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Dancing could improve your mental health
Published on: Sunday, March 24, 2024
By: ETX Daily Up, FMT
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Dancing reduces depressive symptoms and appears to be a ‘promising’ form of treatment, according to researchers. (Envato Elements pic)
For many, dancing is just a fun and energetic activity. But a study published in the British Medical Journal suggests that it can be much more than that – it could be a promising treatment for depression.

The authors of this research came to this conclusion after analysing the results of 218 studies involving a total of 14,170 patients over the age of 18 who suffer from a major depressive disorder.

They compared the mental health benefits of several types of physical activity, including cycling, jogging, tai chi and dance, with psychotherapy and antidepressant medication, to see if any of these physical activities proved effective in combating depressive symptoms.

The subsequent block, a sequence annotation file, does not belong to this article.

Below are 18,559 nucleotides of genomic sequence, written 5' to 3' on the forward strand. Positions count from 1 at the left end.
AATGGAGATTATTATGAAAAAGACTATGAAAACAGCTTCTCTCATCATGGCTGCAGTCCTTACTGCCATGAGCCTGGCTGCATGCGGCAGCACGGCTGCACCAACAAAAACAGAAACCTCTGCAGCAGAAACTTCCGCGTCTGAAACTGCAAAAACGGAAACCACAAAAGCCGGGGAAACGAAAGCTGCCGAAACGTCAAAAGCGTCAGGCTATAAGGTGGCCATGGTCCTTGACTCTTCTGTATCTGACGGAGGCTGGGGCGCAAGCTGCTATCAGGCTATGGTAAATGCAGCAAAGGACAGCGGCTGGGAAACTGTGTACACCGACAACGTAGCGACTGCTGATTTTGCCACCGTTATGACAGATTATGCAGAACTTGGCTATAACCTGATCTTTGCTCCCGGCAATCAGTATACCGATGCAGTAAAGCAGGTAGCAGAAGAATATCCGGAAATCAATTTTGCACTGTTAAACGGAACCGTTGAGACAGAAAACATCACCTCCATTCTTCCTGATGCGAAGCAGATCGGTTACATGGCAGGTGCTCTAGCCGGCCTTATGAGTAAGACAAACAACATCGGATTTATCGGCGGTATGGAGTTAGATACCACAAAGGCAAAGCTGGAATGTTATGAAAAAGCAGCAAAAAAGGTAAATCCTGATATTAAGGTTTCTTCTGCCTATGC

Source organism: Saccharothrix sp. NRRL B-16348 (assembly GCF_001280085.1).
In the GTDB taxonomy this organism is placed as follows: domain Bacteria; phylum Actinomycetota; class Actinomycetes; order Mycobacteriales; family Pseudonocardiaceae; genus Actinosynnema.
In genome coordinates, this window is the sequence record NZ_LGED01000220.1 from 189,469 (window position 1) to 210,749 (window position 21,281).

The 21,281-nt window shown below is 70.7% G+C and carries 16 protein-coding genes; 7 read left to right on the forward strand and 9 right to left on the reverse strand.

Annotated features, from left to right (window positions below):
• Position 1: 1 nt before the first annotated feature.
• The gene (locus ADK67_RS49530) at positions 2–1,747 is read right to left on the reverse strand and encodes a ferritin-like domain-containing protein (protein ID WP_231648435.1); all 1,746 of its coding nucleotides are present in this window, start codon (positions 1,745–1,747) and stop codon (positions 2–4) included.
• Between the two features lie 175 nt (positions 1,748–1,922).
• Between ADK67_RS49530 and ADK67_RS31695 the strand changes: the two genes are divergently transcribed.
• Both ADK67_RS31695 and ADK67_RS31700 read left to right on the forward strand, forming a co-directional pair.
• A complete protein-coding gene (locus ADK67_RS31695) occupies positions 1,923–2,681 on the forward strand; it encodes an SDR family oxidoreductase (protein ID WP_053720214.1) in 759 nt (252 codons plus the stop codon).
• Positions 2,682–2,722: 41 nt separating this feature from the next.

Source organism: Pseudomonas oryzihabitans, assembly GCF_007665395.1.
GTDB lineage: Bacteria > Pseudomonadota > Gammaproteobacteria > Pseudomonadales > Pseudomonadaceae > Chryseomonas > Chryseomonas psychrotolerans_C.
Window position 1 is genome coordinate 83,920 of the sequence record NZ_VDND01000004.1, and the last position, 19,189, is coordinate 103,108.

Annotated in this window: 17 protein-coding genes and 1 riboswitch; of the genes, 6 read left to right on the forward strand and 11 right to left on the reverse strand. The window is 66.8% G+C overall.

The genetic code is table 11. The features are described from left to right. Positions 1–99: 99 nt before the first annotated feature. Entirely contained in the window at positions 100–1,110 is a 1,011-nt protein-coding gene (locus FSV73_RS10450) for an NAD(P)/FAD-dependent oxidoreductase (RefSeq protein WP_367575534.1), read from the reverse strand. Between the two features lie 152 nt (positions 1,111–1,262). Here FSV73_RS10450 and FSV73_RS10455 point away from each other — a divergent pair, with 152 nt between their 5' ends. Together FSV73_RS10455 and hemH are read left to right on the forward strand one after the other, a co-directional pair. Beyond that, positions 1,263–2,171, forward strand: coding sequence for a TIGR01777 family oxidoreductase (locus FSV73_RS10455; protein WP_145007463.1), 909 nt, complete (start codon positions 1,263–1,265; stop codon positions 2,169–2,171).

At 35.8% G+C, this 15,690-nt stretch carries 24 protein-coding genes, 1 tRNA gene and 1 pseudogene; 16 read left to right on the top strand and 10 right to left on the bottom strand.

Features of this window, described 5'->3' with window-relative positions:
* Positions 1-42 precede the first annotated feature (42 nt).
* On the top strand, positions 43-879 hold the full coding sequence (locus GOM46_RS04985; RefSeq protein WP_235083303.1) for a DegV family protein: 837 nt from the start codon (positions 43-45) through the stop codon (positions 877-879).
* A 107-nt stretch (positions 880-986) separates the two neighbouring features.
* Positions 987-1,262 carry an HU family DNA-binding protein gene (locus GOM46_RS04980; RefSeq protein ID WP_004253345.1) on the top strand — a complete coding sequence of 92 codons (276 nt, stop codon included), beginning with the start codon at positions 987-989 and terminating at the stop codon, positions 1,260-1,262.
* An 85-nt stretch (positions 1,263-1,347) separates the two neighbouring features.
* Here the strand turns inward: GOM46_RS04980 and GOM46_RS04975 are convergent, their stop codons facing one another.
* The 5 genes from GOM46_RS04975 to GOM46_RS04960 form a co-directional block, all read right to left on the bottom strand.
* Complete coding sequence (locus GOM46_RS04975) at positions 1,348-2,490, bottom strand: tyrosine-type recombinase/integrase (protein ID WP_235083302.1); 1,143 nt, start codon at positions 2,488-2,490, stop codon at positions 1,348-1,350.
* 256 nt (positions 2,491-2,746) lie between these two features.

The researchers found that walking, jogging, yoga and strength training had particularly positive effects on depression, especially when these activities were performed at an intense pace. They also noted that dancing significantly reduced participants’ depressive symptoms, leading them to assert that this sport “appears to be a promising treatment for depression”.

However, the academics point out in their meta-analysis that the small number of studies, low number of participants, and biases in the study designs prohibit them from “recommending dance more strongly” in the treatment of depression.

Whatever the case, there’s no doubt that dancing is a physical activity that benefits both body and mind. The sport not only activates many muscles, but also the cerebral system.

Indeed, dancing stimulates a whole host of cognitive processes simultaneously, from coordinating movements to the rhythm of the music to remembering steps. It also promotes psychological wellbeing by increasing the release of oxytocin (the “love hormone”) and dopamine (the “happy hormone”), and reducing the secretion of stress-related hormones such as cortisol.

Separate research from Australia, published in the Sports Medicine journal, reports that dancing improves the psychological wellbeing and cognitive capacity of those who take part in structured performance of any genre – from Zumba, salsa and modern jazz to waltz and line dancing.

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